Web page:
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Minnesota cropland values decline, cash rents increase

WILLMAR -- After years of steady increases, Minnesota cropland values declined in 2009. However, average cash rental rates for Minnesota cropland continue to increase.

According to the U.S. Department of Agriculture, average cropland values in Minnesota declined by 3.3 percent over the last year, to an average of $2,610 per acre, down from $2,700 per acre in 2008.

The decline in cropland values is partly due to the contraction in the overall economy, which has resulted in less commercial and residential development. Declines in livestock and crop prices may have also tempered previous optimism and demand for cropland purchases by both producers and investors.

Still another possible factor contributing to the lower cropland values is a decrease in the demand for recreational land.

Despite the decline in cropland values, average cash rental rates for Minnesota cropland continued their steady upward trend, increasing by an average of 6.4 percent in 2009, to an average price of $116 per acre, up from $109 per acre in 2008.

Nationally, cropland cash rental rates increased by 5.3 percent in 2009, to an average of $90 per acre, up from $85.50 per acre in 2008.

The Northern Plains region had the highest percentage increase in cash rents, increasing by 7.6 percent to an average of $71 per acre in 2009, up from $66 per acre. Cropland cash rents in the Corn Belt region increased by $7 per acre, to an average of $146 per acre in 2009.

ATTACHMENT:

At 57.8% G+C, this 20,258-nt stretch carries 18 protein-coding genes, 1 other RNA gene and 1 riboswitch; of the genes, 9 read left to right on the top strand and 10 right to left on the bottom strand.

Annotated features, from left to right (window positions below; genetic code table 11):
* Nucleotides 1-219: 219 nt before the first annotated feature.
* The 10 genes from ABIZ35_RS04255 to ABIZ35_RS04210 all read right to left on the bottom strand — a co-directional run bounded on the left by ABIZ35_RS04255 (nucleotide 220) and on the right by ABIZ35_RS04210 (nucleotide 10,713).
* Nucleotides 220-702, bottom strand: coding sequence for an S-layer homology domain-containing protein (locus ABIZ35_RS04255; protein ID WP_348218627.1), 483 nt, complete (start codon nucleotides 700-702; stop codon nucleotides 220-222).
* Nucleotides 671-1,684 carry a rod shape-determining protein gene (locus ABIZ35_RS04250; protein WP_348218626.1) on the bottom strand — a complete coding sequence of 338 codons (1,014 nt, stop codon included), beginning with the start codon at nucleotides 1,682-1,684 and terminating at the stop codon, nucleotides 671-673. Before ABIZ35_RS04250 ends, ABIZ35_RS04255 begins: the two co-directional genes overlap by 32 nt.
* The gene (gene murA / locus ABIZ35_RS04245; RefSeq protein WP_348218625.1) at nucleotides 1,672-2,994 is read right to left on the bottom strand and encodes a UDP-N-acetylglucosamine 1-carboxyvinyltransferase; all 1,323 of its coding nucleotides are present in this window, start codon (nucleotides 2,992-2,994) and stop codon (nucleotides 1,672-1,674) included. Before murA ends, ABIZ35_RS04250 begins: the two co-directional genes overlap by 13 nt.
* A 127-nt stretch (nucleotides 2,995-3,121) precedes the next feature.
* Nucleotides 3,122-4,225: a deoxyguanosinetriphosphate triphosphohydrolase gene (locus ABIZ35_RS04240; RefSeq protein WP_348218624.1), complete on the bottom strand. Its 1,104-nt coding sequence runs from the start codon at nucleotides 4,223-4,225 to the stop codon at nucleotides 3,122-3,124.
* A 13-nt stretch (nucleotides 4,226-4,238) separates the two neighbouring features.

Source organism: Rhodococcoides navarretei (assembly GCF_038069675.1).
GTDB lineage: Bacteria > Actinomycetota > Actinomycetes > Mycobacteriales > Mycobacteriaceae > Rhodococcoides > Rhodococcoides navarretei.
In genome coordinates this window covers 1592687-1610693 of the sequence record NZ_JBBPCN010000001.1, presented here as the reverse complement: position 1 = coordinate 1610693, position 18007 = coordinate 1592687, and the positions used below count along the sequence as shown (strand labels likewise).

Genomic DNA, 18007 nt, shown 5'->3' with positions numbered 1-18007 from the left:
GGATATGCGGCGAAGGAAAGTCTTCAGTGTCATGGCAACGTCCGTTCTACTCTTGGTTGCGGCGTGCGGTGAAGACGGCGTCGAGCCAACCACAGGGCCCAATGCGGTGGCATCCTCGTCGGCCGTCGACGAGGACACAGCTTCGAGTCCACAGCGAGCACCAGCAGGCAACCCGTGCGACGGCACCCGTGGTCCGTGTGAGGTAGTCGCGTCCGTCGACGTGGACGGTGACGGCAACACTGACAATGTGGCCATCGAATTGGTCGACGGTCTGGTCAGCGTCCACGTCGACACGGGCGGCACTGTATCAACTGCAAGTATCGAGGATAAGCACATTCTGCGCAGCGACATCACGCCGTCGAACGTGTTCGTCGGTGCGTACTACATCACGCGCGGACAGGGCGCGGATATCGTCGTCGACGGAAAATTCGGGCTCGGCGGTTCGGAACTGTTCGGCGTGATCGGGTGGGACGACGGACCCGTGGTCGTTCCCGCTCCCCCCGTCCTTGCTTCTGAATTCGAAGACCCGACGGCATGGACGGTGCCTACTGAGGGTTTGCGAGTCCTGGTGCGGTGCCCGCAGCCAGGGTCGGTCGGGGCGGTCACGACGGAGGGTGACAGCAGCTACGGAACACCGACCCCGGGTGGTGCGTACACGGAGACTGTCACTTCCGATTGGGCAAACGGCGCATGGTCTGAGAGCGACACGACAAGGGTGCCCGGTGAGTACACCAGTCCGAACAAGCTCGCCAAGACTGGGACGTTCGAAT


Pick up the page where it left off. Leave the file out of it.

The Corn Belt and Northern Plains regions together account for nearly half of the cash rented cropland acreage in the nation.

The major corn and soybean producing states of Illinois, Indiana and Iowa experienced cash rental rate increases of 4.3, 4.4 and 5.9 percent respectively. Illinois, Indiana and Iowa cropland cash rents averaged $170, $141 and $180 per acre respectively.

The cropland value estimates and cash rental rates provided by USDA are based primarily on surveys conducted during the first two weeks of June.

To view the entire report, visit the National Agricultural Statistics Service website at:

Livestock Indemnity Program applications being accepted

The 2008 farm bill authorized several disaster assistance programs, including programs designed to assist livestock producers. One such program is the Livestock Indemnity Program, which compensates producers for livestock death losses in excess of normal mortality due to adverse weather conditions that occurred on or after Jan. 1, 2008.

No secretarial or presidential disaster declarations are required to qualify for benefits. However, the livestock loss must be directly related to an adverse weather condition. Examples of adverse weather conditions include blizzards, tornados, lightning, floods, and extreme hot or cold temperatures.

Livestock losses due to disease may also qualify for benefits if the disease is related to or exacerbated by an eligible adverse weather condition.

Drought is not considered an eligible adverse weather event except when associated with anthrax, a condition that occurs because of drought and results in the death of eligible livestock.

Eligible livestock include beef cattle, dairy cattle, buffalo, beefalo, elk, swine, goat and poultry.

All types and weight ranges of eligible livestock qualify for benefits. Payment rates will be calculated on a per-head basis according to livestock type and weight range.

Producers that had qualifying livestock death losses during the 2008 calendar year need to apply for benefits at their local Farm Service Agency office by Sept. 13.

Producers with death losses between Jan. 1 and July 12, 2009, need to file a notice of loss at their FSA office by Sept. 13. If livestock losses occur after July 12, producers need to file a notice of loss within 30 days of death.

Wes Nelson is executive director of the USDA Farm Service Agency in Kandiyohi County.